Tuesday, September 12, 2006

Yvonne's Southern Cuisine Restaurant

Every place has a story; a history that runs deep and allows it to become itself. In America some of that history always comes borrowed from other places in other times. It is a particularly American irony that the soul of each place, what makes it uniquely what it is, so often starts with a some other place’s history, a story carried with the people who came to it. And so it is here; Westchester is made of borrowed histories and things brought to it by transplants from the City and places more distant.

We are fortunate that Yvonne Parker has brought to Westchester the authentic food of the American South. At Yvonne’s Southern Cuisine Restaurant in Pelham, Ms. Parker serves traditional African American and Southern dishes with warmth and style. Yvonne’s has become a Westchester institution – but don’t let that fool you; the food is alive with its tradition (not resting on it) and the true generosity of a cook welcoming guests to her table.

One dish borrowed from one place to another, and that is never quite the same in any two places, is Jerk Chicken. The Jerk at Yvonne’s is profound. This chicken, rubbed deeply in spices and brushed in a dark sauce of heat and juices, is an all consuming sensation of Island flavor. The ordinary bird is utterly transformed into a new creation of tang, brown, fire and succulence. The pieces are moist and plentiful but no matter how many you eat you will still be longing for just another taste tomorrow.

Bathed in a sweet and smokey tomato sauce, the Barbequed pork ribs are the taste of
Southern que. The fat rippled meat easily slides off the bone with the pull of a fork or a gentle toothy bite. There are many types of barbequed ribs and people can get rather, well, testy over which is the “True Que.” There are great arguments and brawls over St. Louis Style versus Carolina Que. If you want to slug it out with Bobby Flay, by all means…. I’m not getting in the middle of all that here. Let’s just say, if you like them tender, sweet and saucy these ribs will satisfy.

The dark browned ox tails, slow cooked and served in the rich sauce from the stew pot, please with a meaty and full textured straight on taste of beef. These are thick cuts of meat with big flavor.

Now, I love canned string beans. They remind me of dinner at my grandmother’s. I know, I know. I’ve had green beans fresh from the field prepared by some renowned chefs and I don’t confuse masterful cooking with the Green Giant – but hidden between the taste molecules in the salty faded kind, cut and canned, are ghosts whispering of meals had on sleepy nights, in soft pajamas on pillowed couches at my Nana’s house. So I’m gonna keep on loving those beans - and the green beans at Yvonne’s. Only, the beans at Yvonne’s have a multi-layered flavor from cooking along side some smokey ham. So even if you don’t associate salty boiled beans with love and comfort (yet) you can enjoy Yvonne’s side of green beans.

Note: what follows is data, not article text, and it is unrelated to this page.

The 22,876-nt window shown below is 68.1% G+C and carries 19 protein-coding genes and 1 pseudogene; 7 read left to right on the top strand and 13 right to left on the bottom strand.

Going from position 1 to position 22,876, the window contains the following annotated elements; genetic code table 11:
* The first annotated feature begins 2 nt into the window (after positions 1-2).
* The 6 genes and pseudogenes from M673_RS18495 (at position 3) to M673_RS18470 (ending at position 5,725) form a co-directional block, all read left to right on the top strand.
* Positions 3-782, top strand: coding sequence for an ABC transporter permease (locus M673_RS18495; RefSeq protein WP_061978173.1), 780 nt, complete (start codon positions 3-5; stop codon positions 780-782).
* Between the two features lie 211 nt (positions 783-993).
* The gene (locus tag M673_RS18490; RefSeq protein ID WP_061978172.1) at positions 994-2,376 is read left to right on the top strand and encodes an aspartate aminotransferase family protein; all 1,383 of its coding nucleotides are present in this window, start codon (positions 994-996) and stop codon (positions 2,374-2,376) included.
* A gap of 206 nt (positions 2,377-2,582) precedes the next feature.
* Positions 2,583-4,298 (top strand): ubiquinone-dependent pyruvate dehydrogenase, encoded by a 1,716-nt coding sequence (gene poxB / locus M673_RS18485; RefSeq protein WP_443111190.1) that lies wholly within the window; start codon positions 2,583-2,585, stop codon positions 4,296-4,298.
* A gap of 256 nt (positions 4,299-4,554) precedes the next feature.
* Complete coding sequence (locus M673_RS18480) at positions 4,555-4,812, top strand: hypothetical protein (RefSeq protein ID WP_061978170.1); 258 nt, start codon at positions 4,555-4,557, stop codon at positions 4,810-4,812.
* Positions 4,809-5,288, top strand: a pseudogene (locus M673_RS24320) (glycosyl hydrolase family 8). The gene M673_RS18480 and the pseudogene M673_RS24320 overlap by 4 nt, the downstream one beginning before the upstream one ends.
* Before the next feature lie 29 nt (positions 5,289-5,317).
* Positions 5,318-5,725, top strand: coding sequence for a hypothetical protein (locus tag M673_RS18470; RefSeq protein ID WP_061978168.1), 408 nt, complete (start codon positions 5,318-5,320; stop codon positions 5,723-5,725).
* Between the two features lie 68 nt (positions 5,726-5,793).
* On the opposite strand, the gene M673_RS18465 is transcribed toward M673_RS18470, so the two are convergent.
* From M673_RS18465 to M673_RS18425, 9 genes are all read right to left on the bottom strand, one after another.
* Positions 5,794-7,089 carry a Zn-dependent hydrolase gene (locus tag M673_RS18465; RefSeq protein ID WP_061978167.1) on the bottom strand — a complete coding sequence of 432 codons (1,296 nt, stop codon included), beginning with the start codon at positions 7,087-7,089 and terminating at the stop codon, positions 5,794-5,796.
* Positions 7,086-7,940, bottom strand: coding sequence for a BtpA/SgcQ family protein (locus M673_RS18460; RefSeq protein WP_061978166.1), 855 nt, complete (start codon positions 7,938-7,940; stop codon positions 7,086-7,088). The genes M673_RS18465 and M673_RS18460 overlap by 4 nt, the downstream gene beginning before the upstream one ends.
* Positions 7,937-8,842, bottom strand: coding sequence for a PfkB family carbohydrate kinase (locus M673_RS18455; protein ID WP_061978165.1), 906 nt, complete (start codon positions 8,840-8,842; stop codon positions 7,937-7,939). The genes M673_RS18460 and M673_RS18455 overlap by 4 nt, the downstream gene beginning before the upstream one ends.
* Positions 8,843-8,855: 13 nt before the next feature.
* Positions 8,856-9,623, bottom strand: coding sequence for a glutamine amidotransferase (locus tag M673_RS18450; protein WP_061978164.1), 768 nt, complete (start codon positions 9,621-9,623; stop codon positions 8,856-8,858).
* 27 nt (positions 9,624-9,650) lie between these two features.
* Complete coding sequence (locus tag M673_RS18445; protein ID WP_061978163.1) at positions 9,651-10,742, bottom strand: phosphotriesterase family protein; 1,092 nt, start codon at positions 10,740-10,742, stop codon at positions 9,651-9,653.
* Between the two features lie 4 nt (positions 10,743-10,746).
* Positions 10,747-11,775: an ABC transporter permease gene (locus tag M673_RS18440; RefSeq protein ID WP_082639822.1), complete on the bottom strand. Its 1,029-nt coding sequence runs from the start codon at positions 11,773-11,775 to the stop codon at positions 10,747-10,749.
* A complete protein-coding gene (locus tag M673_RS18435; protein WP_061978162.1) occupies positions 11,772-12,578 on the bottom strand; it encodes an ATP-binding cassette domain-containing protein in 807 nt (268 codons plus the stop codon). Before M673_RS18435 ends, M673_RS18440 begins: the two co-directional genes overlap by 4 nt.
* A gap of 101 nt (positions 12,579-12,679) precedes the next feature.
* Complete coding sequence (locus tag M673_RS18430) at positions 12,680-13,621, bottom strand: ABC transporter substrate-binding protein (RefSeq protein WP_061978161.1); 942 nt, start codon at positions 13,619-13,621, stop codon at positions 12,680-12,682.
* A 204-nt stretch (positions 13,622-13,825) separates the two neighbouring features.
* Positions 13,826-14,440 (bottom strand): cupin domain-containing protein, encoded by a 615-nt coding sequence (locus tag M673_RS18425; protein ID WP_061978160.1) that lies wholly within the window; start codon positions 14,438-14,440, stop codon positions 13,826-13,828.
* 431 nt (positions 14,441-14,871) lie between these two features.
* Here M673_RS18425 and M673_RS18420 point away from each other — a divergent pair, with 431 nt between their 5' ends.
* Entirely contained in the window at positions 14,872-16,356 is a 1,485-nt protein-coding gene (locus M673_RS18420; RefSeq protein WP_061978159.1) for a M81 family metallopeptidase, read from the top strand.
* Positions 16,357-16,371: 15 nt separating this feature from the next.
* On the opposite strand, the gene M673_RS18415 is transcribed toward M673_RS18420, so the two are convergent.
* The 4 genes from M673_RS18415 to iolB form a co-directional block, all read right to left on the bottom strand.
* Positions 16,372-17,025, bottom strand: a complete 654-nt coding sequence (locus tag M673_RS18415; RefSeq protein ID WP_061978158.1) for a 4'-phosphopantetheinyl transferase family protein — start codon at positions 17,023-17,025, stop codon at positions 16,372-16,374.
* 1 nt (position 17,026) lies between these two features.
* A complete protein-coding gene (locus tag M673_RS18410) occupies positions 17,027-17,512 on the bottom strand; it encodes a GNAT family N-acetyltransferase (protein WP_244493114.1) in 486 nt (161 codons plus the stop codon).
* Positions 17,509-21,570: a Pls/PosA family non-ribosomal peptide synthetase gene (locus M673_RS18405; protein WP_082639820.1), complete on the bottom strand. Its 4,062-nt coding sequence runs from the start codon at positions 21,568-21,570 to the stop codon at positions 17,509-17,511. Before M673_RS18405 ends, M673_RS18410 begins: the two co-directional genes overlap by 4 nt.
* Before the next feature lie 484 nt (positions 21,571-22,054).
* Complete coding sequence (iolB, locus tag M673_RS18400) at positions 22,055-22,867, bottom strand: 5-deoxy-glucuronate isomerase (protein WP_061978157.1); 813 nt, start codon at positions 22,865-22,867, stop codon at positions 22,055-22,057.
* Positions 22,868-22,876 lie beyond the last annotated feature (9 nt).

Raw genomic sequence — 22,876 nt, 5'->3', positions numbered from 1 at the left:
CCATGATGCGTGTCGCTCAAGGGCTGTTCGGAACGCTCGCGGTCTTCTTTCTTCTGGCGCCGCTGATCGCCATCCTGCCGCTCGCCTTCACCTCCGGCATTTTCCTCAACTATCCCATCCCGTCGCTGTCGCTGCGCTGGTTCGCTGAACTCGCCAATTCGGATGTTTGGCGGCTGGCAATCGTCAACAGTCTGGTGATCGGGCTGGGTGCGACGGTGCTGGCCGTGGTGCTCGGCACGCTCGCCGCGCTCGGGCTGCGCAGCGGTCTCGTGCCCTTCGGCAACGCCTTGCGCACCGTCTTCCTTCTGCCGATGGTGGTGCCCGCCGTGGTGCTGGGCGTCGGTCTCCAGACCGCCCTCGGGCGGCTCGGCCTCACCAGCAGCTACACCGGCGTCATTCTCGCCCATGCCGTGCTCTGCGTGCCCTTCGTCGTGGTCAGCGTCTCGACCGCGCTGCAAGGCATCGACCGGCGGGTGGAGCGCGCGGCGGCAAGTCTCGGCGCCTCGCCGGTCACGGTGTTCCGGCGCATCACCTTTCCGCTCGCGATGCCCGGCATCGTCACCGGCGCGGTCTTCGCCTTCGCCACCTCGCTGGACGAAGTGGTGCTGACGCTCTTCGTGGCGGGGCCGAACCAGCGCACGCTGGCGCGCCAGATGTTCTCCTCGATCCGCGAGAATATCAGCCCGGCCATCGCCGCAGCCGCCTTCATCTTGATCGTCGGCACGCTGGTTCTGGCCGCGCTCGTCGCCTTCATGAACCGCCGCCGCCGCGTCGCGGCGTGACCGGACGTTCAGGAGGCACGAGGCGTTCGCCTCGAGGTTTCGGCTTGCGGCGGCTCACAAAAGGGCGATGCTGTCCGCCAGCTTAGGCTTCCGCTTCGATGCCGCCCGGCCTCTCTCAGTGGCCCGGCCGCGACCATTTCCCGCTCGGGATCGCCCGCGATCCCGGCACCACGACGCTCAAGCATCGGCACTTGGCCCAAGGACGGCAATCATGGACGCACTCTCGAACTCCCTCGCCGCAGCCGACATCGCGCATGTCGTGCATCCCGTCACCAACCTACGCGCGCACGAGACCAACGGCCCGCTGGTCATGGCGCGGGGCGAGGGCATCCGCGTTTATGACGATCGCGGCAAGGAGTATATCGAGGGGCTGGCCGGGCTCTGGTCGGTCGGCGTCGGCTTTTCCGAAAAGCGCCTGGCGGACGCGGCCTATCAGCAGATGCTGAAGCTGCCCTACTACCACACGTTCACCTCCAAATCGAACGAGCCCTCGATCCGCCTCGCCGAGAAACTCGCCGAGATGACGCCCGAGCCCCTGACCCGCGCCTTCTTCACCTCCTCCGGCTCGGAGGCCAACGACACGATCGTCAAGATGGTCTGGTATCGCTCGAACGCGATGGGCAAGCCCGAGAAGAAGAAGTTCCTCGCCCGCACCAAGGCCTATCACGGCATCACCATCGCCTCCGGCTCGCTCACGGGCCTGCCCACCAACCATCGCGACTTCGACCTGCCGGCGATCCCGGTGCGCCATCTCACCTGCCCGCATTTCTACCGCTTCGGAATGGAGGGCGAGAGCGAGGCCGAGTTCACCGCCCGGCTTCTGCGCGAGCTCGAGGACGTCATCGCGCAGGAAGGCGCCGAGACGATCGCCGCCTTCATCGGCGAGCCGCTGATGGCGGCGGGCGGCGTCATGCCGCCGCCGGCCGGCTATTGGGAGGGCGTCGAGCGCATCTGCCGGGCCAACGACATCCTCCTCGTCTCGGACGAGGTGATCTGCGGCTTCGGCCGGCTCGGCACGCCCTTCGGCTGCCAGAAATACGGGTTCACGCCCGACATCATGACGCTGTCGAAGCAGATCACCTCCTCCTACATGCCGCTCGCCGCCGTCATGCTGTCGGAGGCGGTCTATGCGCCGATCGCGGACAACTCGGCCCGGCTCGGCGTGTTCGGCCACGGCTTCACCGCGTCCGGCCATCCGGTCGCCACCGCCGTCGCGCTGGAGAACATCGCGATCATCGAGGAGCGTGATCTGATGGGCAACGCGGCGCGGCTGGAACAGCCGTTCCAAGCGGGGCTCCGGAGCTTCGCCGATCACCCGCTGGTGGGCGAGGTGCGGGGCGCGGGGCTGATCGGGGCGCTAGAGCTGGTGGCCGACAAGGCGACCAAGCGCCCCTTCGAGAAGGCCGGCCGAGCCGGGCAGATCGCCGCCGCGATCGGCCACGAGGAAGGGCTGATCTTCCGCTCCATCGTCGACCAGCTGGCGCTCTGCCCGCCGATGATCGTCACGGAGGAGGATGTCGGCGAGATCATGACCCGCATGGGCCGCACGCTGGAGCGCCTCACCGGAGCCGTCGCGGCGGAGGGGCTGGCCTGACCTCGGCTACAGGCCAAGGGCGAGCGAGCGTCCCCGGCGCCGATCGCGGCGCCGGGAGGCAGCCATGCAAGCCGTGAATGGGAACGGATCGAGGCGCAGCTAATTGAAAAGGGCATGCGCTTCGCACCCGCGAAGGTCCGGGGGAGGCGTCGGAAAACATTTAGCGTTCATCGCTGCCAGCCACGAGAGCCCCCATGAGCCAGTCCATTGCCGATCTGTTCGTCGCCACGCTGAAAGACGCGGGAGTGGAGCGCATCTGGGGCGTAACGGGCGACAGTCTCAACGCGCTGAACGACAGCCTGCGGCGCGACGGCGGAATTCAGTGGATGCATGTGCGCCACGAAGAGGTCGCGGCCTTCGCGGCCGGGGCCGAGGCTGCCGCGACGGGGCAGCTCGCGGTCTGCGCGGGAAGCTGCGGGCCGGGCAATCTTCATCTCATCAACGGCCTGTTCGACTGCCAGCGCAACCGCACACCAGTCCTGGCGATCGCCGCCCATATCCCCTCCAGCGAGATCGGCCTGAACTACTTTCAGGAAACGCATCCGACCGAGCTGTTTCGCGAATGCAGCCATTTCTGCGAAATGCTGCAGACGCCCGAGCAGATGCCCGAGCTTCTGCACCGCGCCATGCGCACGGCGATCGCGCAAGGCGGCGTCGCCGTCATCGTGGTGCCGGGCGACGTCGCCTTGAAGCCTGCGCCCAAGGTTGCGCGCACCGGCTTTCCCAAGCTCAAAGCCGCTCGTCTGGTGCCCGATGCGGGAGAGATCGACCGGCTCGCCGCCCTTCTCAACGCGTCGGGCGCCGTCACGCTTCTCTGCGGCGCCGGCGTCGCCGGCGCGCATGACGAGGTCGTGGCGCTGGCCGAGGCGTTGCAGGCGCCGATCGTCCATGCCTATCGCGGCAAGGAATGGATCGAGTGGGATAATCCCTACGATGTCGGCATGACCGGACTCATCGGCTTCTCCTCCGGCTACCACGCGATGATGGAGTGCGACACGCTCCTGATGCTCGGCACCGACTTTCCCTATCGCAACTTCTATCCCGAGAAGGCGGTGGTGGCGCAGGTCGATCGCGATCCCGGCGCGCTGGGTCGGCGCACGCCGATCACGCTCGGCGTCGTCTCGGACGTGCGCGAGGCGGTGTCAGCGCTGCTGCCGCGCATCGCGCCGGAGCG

The candied yams are alone worth the trip to Pelham. These small orange boulders of soft sweet tubers burst with earthy flavor and subterranean sugars. Rice and beans come with pieces of sausage tumbled in the mix. The black eyed peas are delicate to the bite and drenched in a brothy sauce that nudges the beans a couple of degrees up in flavor.

There are many dishes to discover or re-discover at Yvonne’s. And there is no comparing Yvonne’s to any other food in the Burbs. It stands alone as a source for great cuisine in the Southern tradition. A tradition carried here has become our own. In borrowing the history of the smoke, sauce, sweet and stewed comforts of the South, Yvonne’s enriches the borrowed soul of the Burbs. How American. How delicious.


Yvonne's Southern Cuisine
503 Fifth Avenue, Pelham. (914) 738-2005
www.yvonnesoutherncuisine.com

1 comment:

Smoobie said...

After a family funeral, we all went to Yvonne's for the repast. An all you could eat buffet had been set up; fried chicken, fried fish, collards, candied yams, potato salad, mac and cheese, pigs feet and on the table were dishes of hot corn bread and pitchers of lemonade and tea. In my husbands family, his Aunt Mae made the best fried chicken anyone has ever eaten. She used to sell dinners on Friday night and made some pretty good money. Aunt Mae passed a few yrs ago and until we tasted Yvonnes fried chicken all we could do was complain. Oh my God!!! That chicken was almost as good as Aunt Mae's. Crispy skin, well seasoned and moist. The mac and cheese was delicious as were the greens. Everything was great and if you're hankerin for some good soul food, Yvonnes is the place.